E-mail | SIS | Moodle | Helpdesk | Libraries | cuni.cz | CIS More

česky | english Log in

Pheromones – more than a thousand words

Termites, as well as bees and wasps, are social or eusocial insects. What does that mean? As an insect community, they have set castes that determine each individual’s role in the termite community. But how does such a termite know which caste it belongs to? Does it prefer to look after the eggs or defend the nest? How does communication work between tens of thousands of individuals in a colony? These are key questions in social insect biology that researchers are seeking to answer. A team of scientists from the Chemistry of Social Insects research group at the Institute of Organic Chemistry and Biochemistry of the CAS has reported an important finding. Together with Klára Dolejšová and Natan Horáček from the Faculty of Science of Charles University and their French colleague Virginia Roy, they have published their work in the journal Communications Biology. Their research details the unique discovery of the first royal pheromone in higher termites, which plays a major role in controlling the division of labour in the community; specifically, in determining when nymphs (sort of princesses) become queens.

Higher termites (family Termitidae) are the most diverse group of termites, comprising over 70% of all termite species. Unlike lower termites, they lack the specialised flagellate protozoa in their guts that are involved in the digestion of cellulose in lower termites. Nevertheless, higher termites can cope with the digestion of cellulose and their diet can be much more varied, including, for example, dirt. Higher termite colonies are usually ruled by a single king and queen. For some species, however, the situation is somewhat more complex. Their colony is founded by a primary queen, but she soon dies and is replaced by a sort of harem of neotenic queens (NQs) that arise through parthenogenesis. Parthenogenesis is a type of asexual reproduction in which an individual develops from an unfertilised egg; in this case, unfertilised eggs laid by the founder queen before her untimely death. These parthenogenetic eggs first develop into nymphs and then moult into NQs in response to the death of the founder queen. There may be up to several hundred of these in the resulting harem and they reproduce with the primary founder king. At the same time, they give rise asexually to further generations of NQs, which then complete the harem of queens. The systematic production of parthenogenetic NQs is thus the cornerstone of this unique reproductive strategy called asexual queen succession (AQS).

d-g Neotenic queen 0, 12, 18, and 42 hours after hatching from the fourth nymphal stage


In her PhD thesis, K. Dolejšová in 2015 described the first AQS species of higher termites, which she and her collaborators discovered during research in the tropical forests of French Guiana. It was for this species (Embiratermes neotenicus) that she then asked the follow-up question: how do parthenogenetic nymphs know that the time is right to evolve into queens? Or alternatively, how do they know the moment when the founder dies? It is well established that the reproductive division of labour in advanced social insects is controlled by chemical signals emitted by the queen, generally referred to as royal pheromones. With these, the usually prolific queens inhibit the reproductive abilities of other females in the colony, thus securing their reproductive monopoly.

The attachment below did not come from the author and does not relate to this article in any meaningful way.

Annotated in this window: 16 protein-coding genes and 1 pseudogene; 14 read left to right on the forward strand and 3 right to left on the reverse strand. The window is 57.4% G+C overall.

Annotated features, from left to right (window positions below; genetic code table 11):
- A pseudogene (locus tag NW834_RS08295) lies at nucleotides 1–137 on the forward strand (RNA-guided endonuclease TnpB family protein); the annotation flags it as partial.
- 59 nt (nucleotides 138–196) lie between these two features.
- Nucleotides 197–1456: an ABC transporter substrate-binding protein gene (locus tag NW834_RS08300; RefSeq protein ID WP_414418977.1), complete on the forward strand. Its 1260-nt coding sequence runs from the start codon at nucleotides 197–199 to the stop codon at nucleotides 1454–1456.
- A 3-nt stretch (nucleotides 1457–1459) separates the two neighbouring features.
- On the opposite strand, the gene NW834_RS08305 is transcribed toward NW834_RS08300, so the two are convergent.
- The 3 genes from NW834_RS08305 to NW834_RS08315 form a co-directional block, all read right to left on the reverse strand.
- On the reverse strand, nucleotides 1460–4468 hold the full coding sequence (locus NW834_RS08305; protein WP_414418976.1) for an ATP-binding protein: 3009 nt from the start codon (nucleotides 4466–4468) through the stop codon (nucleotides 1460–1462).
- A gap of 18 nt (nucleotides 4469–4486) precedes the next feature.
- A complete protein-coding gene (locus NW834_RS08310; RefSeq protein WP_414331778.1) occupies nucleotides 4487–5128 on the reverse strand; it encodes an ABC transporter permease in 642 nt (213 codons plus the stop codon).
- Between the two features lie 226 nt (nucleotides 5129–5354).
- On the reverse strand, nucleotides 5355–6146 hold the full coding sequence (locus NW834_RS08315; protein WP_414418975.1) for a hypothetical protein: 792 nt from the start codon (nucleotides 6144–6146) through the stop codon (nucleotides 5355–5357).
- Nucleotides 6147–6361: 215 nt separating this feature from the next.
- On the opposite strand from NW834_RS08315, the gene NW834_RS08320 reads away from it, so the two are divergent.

Despite the immense importance of royal pheromones, their chemical identity in termites remained unknown for a long time. The first, and for a long time the only known royal pheromone, was described in lower termites in 2010. Only now has our students' work on the higher termite E. neotenicus followed this up. Ten colonies native to the forests of French Guiana were obtained for the study. The results revealed that the sesquiterpene alcohol (3R,6E)-nerolidol (RNERO) released by queens into their environment inhibits the production of new NQs from parthenogenetic female nymphs. Conversely, under queen-free conditions or in the absence of RNERO, these nymphs respond by rapidly differentiating into new NQs. In this study, the researchers demonstrated that RNERO acts as an airborne signal while exhibiting a selective olfactory preference in nymphs. These results confirm that RNERO is only the second royal pheromone identified in termites to date and the first described in higher termites.

A scheme of pheromone and genetic regulation in colonies of the termite E. neotenicus.


The results of the study are therefore clear ‒ RNERO is a newly discovered queen termite pheromone that can inhibit the formation of new NQs from female nymphs. The queen uses it to secure her reproductive monopoly in the colony for the duration of her sexual and physical fitness. When her strength finally runs out, she can be replaced within a few days by a harem of parthenogenetic daughters who are genetically closely related to her. Similarly, the NQs in the harem themselves secrete RNERO and thus again regulate the number of newly emerging queens. The same function can be attributed to the RNERO secreted by the eggs, which are a direct indicator of queen fertility. Pheromonal control of the development of new parthenogenetic queens is a key regulatory element in the AQS reproductive system. The study also reveals that the two queen pheromones identified so far in termites have fundamentally different chemistry, suggesting that the range of these pheromone signals in termites, which are still awaiting discovery, may be unexpectedly diverse.

Dolejšová, K., Křivánek, J., Štáfková, J. et al. Identification of a queen primer pheromone in higher termites. Commun Biol 5, 1165 (2022).

Tereza Žirovnická

Published: May 18, 2023 08:25 PM

Document Actions